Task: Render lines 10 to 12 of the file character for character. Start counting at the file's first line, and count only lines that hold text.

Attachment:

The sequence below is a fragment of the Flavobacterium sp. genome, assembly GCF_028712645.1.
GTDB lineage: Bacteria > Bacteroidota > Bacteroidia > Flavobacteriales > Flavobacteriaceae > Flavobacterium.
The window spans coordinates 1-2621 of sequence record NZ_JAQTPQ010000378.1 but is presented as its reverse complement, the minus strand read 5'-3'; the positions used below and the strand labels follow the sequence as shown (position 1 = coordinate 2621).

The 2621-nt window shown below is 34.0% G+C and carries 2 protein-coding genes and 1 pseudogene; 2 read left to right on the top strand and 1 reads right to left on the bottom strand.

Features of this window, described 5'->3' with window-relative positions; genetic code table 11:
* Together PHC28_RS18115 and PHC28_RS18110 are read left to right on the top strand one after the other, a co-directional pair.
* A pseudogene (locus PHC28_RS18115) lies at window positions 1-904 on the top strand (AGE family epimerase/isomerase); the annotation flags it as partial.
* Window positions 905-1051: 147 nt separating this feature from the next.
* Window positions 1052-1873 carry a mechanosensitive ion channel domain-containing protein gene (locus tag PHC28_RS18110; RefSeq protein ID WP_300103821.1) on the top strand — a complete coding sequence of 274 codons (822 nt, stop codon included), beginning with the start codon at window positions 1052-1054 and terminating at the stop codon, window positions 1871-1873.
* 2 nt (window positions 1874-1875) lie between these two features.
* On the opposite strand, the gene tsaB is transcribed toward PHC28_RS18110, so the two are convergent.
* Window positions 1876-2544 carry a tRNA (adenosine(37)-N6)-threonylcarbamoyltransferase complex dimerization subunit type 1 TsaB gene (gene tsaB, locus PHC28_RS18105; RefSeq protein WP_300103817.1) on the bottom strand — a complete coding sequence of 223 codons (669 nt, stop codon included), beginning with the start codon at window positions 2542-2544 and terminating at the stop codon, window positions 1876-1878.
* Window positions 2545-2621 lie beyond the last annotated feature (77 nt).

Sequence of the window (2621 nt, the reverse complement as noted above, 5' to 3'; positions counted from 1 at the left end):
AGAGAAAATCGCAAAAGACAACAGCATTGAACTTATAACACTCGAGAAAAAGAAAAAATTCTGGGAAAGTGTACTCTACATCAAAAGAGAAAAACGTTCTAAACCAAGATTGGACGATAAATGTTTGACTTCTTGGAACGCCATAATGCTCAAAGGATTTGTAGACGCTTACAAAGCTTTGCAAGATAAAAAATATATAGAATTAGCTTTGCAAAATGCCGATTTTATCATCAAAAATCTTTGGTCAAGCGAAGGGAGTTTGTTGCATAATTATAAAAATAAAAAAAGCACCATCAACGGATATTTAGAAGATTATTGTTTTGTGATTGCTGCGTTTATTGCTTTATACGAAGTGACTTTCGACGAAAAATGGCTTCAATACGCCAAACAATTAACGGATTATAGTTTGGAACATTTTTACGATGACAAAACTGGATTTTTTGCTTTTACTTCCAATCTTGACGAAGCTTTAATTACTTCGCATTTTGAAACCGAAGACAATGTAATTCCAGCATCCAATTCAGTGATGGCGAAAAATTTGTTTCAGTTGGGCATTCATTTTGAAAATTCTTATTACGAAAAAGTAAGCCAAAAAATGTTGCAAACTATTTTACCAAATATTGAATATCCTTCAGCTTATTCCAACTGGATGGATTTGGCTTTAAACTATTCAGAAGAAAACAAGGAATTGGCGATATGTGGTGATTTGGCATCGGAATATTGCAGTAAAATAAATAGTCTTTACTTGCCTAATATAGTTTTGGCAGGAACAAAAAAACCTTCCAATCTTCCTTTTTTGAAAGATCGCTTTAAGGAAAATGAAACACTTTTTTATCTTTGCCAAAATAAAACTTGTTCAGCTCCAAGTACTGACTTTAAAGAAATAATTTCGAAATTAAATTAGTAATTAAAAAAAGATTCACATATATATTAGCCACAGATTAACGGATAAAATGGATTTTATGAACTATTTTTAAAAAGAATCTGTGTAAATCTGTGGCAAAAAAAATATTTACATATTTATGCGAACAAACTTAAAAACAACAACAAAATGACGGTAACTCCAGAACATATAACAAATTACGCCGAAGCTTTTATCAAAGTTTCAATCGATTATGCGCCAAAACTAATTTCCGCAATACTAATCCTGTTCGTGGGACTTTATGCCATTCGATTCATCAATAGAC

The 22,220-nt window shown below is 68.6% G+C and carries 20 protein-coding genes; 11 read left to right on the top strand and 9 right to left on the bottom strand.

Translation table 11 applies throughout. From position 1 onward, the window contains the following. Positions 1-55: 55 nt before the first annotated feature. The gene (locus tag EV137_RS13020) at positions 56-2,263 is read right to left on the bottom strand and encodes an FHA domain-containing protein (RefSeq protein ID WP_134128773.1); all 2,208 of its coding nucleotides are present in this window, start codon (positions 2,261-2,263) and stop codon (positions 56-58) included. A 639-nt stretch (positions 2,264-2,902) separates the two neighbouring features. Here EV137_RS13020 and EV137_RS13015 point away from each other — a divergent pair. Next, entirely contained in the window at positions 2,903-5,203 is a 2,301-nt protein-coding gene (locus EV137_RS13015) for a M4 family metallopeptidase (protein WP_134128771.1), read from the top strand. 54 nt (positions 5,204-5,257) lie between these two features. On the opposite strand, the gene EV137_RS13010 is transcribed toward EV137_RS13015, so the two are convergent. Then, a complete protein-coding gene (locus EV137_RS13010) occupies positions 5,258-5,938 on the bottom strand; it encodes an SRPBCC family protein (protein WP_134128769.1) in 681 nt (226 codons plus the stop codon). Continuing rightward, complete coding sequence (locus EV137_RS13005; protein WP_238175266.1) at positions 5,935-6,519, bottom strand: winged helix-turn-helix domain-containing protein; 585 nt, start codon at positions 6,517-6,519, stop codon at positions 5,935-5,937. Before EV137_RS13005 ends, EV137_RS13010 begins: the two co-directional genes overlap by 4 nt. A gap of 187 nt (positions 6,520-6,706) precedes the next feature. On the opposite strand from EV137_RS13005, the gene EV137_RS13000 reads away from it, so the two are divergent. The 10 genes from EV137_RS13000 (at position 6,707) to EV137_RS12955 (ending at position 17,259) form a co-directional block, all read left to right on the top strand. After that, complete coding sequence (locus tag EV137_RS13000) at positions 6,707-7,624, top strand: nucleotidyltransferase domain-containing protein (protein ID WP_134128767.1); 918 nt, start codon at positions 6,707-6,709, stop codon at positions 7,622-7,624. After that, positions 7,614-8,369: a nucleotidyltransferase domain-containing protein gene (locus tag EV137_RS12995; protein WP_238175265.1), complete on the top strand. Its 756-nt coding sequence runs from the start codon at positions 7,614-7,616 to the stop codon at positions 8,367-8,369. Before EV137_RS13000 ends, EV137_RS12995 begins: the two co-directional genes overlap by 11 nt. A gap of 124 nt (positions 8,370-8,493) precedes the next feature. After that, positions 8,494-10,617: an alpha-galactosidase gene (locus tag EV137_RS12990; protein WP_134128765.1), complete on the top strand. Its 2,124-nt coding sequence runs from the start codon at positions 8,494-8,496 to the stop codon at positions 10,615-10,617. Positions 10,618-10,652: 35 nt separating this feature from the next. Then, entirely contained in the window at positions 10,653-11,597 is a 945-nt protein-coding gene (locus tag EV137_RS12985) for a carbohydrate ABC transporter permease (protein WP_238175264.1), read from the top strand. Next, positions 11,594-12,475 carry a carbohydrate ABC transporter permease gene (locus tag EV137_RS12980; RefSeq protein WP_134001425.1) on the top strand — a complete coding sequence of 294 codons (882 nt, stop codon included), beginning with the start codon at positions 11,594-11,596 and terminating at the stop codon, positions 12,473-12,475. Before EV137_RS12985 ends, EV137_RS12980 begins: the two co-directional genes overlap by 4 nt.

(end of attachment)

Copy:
* 2 nt (window positions 1874-1875) lie between these two features.
* On the opposite strand, the gene tsaB is transcribed toward PHC28_RS18110, so the two are convergent.
* Window positions 1876-2544 carry a tRNA (adenosine(37)-N6)-threonylcarbamoyltransferase complex dimerization subunit type 1 TsaB gene (gene tsaB, locus PHC28_RS18105; RefSeq protein WP_300103817.1) on the bottom strand — a complete coding sequence of 223 codons (669 nt, stop codon included), beginning with the start codon at window positions 2542-2544 and terminating at the stop codon, window positions 1876-1878.